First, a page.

Winner of the 2015 LGBT Studies Award presented by the Lambda Literary Foundation Unearths connections between homoeroticism, cannibalism, and cultures of consumption in the context of American literature and US slave culture that has largely been ignored until now
Scholars of US and transatlantic slavery have largely ignored or dismissed accusations that Black Americans were cannibalized. Vincent Woodard takes the enslaved person's claims of human consumption seriously, focusing on both the literal starvation of the slave and the tropes of cannibalism on the part of the slaveholder, and further draws attention to the ways in which Blacks experienced their consumption as a fundamentally homoerotic occurrence. The Delectable Negro explores these connections between homoeroticism, cannibalism, and cultures of consumption in the context of American literature and US slave culture.
Utilizing many staples of African American literature and culture, such as the slave narratives of Olaudah Equiano, Harriet Jacobs, and Frederick Douglass, as well as other less circulated materials like James L. Smith's slave narrative, runaway slave advertisements, and numerous articles from Black newspapers published in the nineteenth century, Woodard traces the racial assumptions, political aspirations, gender codes, and philosophical frameworks that dictated both European and white American arousal towards Black males and hunger for Black male flesh. Woodard uses these texts to unpack how slaves struggled not only against social consumption, but also against endemic mechanisms of starvation and hunger designed to break them. He concludes with an examination of the controversial chain gang oral sex scene in Toni Morrison's Beloved, suggesting that even at the end of the twentieth and beginning of the twenty-first century, we are still at a loss for language with which to describe Black male hunger within a plantation culture of consumption.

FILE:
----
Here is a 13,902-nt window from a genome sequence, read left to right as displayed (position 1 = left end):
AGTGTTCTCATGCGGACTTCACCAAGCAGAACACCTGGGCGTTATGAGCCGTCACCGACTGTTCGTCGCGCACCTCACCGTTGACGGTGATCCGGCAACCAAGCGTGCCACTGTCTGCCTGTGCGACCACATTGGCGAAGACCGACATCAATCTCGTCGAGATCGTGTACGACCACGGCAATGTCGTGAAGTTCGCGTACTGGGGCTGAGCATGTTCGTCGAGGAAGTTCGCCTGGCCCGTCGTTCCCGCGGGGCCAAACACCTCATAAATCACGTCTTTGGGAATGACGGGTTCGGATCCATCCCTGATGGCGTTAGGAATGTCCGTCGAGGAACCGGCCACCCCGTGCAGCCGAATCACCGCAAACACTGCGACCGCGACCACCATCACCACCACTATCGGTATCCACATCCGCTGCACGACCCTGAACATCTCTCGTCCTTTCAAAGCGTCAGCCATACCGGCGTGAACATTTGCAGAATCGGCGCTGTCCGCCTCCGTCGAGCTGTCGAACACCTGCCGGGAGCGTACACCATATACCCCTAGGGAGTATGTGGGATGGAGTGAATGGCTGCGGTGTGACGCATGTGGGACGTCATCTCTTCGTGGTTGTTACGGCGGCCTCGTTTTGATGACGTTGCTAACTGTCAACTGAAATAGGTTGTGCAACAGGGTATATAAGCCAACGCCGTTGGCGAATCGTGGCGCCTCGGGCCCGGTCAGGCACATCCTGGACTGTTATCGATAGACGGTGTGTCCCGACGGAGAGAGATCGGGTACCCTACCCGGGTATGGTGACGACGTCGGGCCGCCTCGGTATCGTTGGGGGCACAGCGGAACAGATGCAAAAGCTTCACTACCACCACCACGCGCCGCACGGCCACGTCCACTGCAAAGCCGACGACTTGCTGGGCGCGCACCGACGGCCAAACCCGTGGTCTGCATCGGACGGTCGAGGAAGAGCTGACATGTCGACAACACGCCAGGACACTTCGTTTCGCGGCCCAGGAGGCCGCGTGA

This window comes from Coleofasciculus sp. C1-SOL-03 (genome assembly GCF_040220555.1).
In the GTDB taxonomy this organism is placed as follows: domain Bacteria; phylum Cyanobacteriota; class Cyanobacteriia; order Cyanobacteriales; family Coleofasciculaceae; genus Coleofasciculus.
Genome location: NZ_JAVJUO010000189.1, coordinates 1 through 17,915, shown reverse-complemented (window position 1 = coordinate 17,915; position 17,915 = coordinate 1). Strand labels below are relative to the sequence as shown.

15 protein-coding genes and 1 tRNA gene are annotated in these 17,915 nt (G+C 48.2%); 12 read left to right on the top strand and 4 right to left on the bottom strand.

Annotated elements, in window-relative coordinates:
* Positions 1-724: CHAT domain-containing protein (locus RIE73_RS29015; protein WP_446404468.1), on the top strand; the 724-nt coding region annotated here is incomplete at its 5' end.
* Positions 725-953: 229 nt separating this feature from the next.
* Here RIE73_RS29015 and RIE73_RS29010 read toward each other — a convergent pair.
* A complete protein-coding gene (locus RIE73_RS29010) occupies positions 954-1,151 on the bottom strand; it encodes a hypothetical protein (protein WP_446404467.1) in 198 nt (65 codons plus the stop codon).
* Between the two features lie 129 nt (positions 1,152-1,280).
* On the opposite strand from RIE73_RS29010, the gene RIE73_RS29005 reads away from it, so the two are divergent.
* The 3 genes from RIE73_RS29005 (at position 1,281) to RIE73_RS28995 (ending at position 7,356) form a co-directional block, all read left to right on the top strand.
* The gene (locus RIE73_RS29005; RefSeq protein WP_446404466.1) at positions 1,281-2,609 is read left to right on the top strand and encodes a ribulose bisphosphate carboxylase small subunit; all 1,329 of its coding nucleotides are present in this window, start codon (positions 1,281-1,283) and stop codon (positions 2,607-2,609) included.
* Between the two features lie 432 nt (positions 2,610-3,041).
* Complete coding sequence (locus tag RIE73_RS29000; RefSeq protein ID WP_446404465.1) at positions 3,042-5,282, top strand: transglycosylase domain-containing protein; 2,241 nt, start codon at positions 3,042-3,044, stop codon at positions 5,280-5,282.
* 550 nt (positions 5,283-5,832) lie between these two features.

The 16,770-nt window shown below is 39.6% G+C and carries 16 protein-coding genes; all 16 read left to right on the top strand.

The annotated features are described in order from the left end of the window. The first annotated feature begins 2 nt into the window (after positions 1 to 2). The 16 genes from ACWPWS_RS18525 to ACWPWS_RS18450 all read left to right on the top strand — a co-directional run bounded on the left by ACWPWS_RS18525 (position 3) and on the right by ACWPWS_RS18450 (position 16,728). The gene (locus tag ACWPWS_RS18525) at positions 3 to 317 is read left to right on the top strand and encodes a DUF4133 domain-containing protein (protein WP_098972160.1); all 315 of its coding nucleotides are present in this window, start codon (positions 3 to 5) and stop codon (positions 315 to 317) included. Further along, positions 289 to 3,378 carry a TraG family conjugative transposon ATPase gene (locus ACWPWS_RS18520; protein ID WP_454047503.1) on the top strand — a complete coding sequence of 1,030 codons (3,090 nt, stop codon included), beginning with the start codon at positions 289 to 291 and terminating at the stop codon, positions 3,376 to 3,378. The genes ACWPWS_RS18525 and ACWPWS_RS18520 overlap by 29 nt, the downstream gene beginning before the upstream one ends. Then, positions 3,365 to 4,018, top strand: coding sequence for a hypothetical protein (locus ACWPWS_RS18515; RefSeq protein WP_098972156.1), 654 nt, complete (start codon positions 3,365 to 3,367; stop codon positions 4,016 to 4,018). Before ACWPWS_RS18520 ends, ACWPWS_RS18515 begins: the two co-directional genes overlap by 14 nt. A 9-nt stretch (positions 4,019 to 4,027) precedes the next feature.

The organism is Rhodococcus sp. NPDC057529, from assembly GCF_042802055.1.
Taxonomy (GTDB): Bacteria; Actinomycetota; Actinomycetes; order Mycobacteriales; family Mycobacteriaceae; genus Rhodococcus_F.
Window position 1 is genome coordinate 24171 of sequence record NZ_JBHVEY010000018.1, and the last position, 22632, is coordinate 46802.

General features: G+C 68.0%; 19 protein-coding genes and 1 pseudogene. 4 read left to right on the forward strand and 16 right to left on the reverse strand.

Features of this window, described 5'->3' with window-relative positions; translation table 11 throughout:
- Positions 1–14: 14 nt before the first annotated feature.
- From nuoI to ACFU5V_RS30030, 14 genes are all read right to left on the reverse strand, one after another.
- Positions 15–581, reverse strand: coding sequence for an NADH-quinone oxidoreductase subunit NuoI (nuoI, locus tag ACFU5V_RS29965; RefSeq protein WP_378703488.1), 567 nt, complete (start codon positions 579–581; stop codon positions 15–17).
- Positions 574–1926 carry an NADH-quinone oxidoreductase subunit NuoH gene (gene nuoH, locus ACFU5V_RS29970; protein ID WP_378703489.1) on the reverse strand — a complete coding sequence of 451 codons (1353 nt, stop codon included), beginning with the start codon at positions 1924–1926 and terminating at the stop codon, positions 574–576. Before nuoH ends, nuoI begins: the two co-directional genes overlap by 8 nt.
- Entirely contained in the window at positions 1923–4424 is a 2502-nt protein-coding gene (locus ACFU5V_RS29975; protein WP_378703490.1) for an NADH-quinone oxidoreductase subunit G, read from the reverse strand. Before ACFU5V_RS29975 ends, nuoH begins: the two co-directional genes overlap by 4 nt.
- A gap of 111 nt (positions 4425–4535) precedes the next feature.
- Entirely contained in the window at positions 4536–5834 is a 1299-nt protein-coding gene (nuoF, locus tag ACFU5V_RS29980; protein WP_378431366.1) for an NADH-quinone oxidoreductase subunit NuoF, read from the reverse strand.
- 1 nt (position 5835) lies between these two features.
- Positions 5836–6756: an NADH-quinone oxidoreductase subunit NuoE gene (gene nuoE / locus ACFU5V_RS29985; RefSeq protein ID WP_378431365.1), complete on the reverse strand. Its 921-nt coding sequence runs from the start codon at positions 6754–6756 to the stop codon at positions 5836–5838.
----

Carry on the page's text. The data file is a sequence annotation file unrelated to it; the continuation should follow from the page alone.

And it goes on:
Vincent Woodard (Author) Vincent Woodard (1971-2008) was Assistant Professor of English at the University of Colorado-Boulder. He received his PhD in English from the University of Texas, Austin in 2002. Dwight McBride (Editor) Dwight A. McBride is President of The New School in New York City. Prior to his appointment at The New School, Dr. McBride was Provost and Executive Vice President for Academic Affairs at Emory University, where he also held the position of Asa Griggs Candler Professor of African American Studies, Distinguished Affiliated Professor of English, and Associated Faculty in Women's, Gender, and Sexuality Studies. A leading scholar of race and literary studies, Dr. McBride's books include James Baldwin Now, Impossible Witnesses: Truth Abolitionism, and Slave Testimony, Black Like Us: A Century of Lesbian, Gay, and Bisexual African American Fiction, and A Melvin Dixon Critical Reader. His book Why I Hate Abercrombie and Fitch: Essays on Race and Sexuality won the Lambda Literary Award for LGBTQ Studies and was a finalist for the Hurston-Wright Legacy Award. Justin A. Joyce (Editor) Justin A. Joyce is Postdoctoral Fellow at Northwestern University. He holds a PhD from the University of Illinois at Chicago and is coeditor of A Melvin Dixon Critical Reader. E. Patrick Johnson (Foreword by) E. Patrick Johnson is the Carlos Montezuma Professor of African American & Performance Studies at Northwestern University. He is the author of two award-winning books, Appropriating Blackness: Performance and the Politics of Authenticity (2003) and Sweet Tea: Black Gay Men of the South--An Oral History (2008). Most recently, he is also the author of Honeypot: Black Southern Women Who Love Women (2019), and Black. Queer. Southern. Women--An Oral History (2019).